Revive Your Thinking

I travel frequently and watched with amazement the recent ‘shifts’ that have taken place at airport check-in. The latest rule from the Transportation Security Administration (TSA) is that you cannot bring a cup of coffee, toothpaste, water bottle or mouthwash on board the airplane. But you can bring up to four ounces of eye drops, saline solution or non-prescription medicine, like cough medicine. You also now can carry on scissors that are four inches or less and screwdrivers seven inches or less.

So what’s the difference between one person bringing on 12 ounces of liquid and three people bringing four ounces each and combining them after boarding? Why is a six-inch screwdriver less dangerous than an eight-inch screwdriver? What is TSA thinking?

I have observed many of these same types of mind-numbing rules at some gaming organizations, as well. You cannot eat at the gaming tables or slot machines. Why not? Isn’t the goal of all casinos to get as much play time as possible? How bad can it be to offer delivery service to the player? Plenty of restaurants do it. They deliver their products to the center of gravity. . .where the customer is. Yet the only gaming organization that seems to offer this obvious service is Barona. What are we thinking?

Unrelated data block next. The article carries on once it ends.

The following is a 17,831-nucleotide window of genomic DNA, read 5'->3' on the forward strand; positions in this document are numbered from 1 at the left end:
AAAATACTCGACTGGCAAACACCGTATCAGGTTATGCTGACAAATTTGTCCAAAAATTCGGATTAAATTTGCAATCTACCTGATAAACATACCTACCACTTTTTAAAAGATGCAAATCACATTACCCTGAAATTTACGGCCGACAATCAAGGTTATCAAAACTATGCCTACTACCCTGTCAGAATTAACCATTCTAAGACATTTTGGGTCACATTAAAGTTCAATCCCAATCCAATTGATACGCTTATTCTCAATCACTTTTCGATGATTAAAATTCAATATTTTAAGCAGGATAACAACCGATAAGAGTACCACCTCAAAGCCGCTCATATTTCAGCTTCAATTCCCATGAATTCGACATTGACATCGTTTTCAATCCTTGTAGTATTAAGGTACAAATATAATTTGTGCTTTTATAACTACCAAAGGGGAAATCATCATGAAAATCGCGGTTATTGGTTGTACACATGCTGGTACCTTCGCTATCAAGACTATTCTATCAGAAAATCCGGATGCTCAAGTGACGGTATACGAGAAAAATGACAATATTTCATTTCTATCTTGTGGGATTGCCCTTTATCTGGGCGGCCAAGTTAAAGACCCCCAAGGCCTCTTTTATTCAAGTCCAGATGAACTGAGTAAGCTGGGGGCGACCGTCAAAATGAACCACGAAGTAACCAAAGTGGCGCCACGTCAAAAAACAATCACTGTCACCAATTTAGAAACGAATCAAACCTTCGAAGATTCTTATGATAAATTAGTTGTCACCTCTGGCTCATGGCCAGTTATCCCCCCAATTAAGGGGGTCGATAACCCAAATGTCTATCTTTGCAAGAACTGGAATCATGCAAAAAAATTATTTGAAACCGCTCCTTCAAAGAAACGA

We’re supposed to deliver entertainment and value to the player, so why do we put bottles of water that cost $4.99 in the same hotel rooms where coffee is free? How can we offer a buffet breakfast featuring all you can eat for $4.99, but charge $15 for a continental breakfast if we eat in our room? What are we thinking?

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Many casinos discourage children. What are you thinking? Parents like to gamble or they would not have had the kids in the first place (just kidding). My suggestion is to offer a compelling reason to come to your ‘entertainment’ center instead of sending them to Disney or Knott’s Berry Farm. So why not offer day care centers instead? Provide a place that caters to and supervises kids, so their parents are free to play in the casino.

Sure, we all know that there are rules that must be created and followed. But do we actually evaluate them before implementation? Recently I was at Pechanga and found that I had left my players club card in my room. Rather than go upstairs I went to the VIP lounge and they not only found my number, they gave me free play in the slots for my trouble. How cool is that? I actually experienced customer service.

A few days later, I was at a Las Vegas strip casino and went to check into the hotel. The lines were very long, so I went to the VIP Lounge. I was wearing a suit and tie, my hair was combed, and I had nice luggage. There was no line. . .in fact I was the only person in the room.

I asked to check in. After a moment the clerk demanded to know the name of my host, why I found myself in their secret cave, and did I have any reason for taking up her time? Rather than perform a minimal service to a guest, I was lectured. I left the room and the hotel as well. I checked into the one next door, where I was treated well, thanked for my business, and offered an upgrade.